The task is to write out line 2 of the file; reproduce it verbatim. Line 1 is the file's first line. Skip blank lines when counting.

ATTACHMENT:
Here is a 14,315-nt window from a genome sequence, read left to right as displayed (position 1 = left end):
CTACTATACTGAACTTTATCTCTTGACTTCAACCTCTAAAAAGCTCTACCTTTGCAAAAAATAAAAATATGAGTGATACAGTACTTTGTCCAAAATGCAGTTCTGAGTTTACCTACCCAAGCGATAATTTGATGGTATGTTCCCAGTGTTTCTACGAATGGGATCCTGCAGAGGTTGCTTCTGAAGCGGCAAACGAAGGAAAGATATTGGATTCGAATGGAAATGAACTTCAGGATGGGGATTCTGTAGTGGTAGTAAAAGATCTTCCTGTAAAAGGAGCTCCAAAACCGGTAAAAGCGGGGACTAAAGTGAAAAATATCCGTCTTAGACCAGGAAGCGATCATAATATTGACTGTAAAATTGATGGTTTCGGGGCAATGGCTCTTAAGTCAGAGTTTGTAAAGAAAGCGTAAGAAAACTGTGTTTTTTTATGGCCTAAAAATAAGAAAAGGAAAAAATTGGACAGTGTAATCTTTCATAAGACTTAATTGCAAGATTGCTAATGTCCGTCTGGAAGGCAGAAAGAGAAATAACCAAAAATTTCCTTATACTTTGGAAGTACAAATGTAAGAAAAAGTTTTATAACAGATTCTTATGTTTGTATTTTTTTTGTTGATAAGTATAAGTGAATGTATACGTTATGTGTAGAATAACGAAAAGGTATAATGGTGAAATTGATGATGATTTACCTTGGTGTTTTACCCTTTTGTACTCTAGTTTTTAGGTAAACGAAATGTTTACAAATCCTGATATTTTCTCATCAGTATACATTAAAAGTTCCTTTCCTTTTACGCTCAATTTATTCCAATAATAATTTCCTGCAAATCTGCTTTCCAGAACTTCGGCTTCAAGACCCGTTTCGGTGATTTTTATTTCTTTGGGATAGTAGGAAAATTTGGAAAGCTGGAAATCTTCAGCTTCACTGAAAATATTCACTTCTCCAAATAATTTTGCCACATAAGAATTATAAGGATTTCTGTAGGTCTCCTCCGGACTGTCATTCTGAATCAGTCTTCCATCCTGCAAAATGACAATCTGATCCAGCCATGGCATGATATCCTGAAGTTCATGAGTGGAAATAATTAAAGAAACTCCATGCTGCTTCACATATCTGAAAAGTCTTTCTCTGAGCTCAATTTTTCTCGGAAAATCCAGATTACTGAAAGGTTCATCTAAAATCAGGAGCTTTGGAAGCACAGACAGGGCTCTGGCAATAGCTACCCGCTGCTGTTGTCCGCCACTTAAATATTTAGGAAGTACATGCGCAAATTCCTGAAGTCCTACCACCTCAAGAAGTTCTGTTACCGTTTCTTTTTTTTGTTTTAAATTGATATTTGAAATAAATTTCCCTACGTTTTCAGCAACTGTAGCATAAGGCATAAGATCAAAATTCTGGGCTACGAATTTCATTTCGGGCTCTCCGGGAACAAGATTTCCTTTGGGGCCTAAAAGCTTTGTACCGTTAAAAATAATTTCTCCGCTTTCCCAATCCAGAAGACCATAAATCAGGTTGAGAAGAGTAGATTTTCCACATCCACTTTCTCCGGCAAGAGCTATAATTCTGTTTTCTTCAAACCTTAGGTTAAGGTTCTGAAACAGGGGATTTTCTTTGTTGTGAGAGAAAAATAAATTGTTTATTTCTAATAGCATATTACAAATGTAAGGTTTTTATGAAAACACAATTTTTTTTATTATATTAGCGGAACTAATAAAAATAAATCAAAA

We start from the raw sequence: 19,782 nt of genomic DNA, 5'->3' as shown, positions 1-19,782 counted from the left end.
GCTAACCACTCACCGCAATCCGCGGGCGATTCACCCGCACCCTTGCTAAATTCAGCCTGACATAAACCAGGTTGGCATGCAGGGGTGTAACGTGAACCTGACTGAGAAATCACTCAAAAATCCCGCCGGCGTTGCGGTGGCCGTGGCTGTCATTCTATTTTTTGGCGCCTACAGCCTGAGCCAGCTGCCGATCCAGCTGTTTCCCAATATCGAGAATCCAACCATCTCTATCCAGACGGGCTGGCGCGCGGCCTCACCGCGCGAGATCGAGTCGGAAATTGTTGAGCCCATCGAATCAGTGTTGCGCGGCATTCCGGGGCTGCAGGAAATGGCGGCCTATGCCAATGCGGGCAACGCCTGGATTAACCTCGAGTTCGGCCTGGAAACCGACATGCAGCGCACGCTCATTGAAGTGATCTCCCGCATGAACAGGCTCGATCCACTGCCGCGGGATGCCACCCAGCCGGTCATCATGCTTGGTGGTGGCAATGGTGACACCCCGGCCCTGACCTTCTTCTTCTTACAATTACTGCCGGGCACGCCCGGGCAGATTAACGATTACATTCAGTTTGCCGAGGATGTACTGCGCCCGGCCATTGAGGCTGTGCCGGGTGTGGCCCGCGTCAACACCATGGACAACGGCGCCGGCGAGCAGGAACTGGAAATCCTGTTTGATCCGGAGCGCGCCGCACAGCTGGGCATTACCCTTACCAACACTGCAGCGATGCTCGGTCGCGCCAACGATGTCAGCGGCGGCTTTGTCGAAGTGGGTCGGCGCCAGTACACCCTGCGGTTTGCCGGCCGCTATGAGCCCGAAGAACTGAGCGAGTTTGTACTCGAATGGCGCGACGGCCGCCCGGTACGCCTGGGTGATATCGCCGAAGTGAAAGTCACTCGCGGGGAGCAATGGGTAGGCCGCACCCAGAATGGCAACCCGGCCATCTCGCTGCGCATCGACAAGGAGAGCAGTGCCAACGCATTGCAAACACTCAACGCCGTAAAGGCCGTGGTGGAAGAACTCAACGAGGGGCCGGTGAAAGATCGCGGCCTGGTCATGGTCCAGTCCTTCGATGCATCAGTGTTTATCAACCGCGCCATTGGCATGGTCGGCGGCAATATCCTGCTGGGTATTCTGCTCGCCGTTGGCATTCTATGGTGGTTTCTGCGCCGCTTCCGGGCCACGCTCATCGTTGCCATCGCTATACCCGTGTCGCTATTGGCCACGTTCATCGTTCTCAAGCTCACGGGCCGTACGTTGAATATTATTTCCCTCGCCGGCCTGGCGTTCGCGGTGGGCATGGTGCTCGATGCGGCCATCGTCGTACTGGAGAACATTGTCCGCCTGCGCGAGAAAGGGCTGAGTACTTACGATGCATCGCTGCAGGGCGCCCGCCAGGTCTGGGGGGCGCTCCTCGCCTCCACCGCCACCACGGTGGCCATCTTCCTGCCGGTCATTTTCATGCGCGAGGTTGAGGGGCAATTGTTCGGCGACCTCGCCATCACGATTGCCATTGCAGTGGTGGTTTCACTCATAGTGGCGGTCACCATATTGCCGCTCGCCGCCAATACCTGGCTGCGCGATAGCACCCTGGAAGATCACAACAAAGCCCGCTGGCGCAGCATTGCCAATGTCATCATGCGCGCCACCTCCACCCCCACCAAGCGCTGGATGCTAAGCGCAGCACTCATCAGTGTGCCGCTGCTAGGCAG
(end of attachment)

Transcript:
CTACTATACTGAACTTTATCTCTTGACTTCAACCTCTAAAAAGCTCTACCTTTGCAAAAAATAAAAATATGAGTGATACAGTACTTTGTCCAAAATGCAGTTCTGAGTTTACCTACCCAAGCGATAATTTGATGGTATGTTCCCAGTGTTTCTACGAATGGGATCCTGCAGAGGTTGCTTCTGAAGCGGCAAACGAAGGAAAGATATTGGATTCGAATGGAAATGAACTTCAGGATGGGGATTCTGTAGTGGTAGTAAAAGATCTTCCTGTAAAAGGAGCTCCAAAACCGGTAAAAGCGGGGACTAAAGTGAAAAATATCCGTCTTAGACCAGGAAGCGATCATAATATTGACTGTAAAATTGATGGTTTCGGGGCAATGGCTCTTAAGTCAGAGTTTGTAAAGAAAGCGTAAGAAAACTGTGTTTTTTTATGGCCTAAAAATAAGAAAAGGAAAAAATTGGACAGTGTAATCTTTCATAAGACTTAATTGCAAGATTGCTAATGTCCGTCTGGAAGGCAGAAAGAGAAATAACCAAAAATTTCCTTATACTTTGGAAGTACAAATGTAAGAAAAAGTTTTATAACAGATTCTTATGTTTGTATTTTTTTTGTTGATAAGTATAAGTGAATGTATACGTTATGTGTAGAATAACGAAAAGGTATAATGGTGAAATTGATGATGATTTACCTTGGTGTTTTACCCTTTTGTACTCTAGTTTTTAGGTAAACGAAATGTTTACAAATCCTGATATTTTCTCATCAGTATACATTAAAAGTTCCTTTCCTTTTACGCTCAATTTATTCCAATAATAATTTCCTGCAAATCTGCTTTCCAGAACTTCGGCTTCAAGACCCGTTTCGGTGATTTTTATTTCTTTGGGATAGTAGGAAAATTTGGAAAGCTGGAAATCTTCAGCTTCACTGAAAATATTCACTTCTCCAAATAATTTTGCCACATAAGAATTATAAGGATTTCTGTAGGTCTCCTCCGGACTGTCATTCTGAATCAGTCTTCCATCCTGCAAAATGACAATCTGATCCAGCCATGGCATGATATCCTGAAGTTCATGAGTGGAAATAATTAAAGAAACTCCATGCTGCTTCACATATCTGAAAAGTCTTTCTCTGAGCTCAATTTTTCTCGGAAAATCCAGATTACTGAAAGGTTCATCTAAAATCAGGAGCTTTGGAAGCACAGACAGGGCTCTGGCAATAGCTACCCGCTGCTGTTGTCCGCCACTTAAATATTTAGGAAGTACATGCGCAAATTCCTGAAGTCCTACCACCTCAAGAAGTTCTGTTACCGTTTCTTTTTTTTGTTTTAAATTGATATTTGAAATAAATTTCCCTACGTTTTCAGCAACTGTAGCATAAGGCATAAGATCAAAATTCTGGGCTACGAATTTCATTTCGGGCTCTCCGGGAACAAGATTTCCTTTGGGGCCTAAAAGCTTTGTACCGTTAAAAATAATTTCTCCGCTTTCCCAATCCAGAAGACCATAAATCAGGTTGAGAAGAGTAGATTTTCCACATCCACTTTCTCCGGCAAGAGCTATAATTCTGTTTTCTTCAAACCTTAGGTTAAGGTTCTGAAACAGGGGATTTTCTTTGTTGTGAGAGAAAAATAAATTGTTTATTTCTAATAGCATATTACAAATGTAAGGTTTTTATGAAAACACAATTTTTTTTATTATATTAGCGGAACTAATAAAAATAAATCAAAA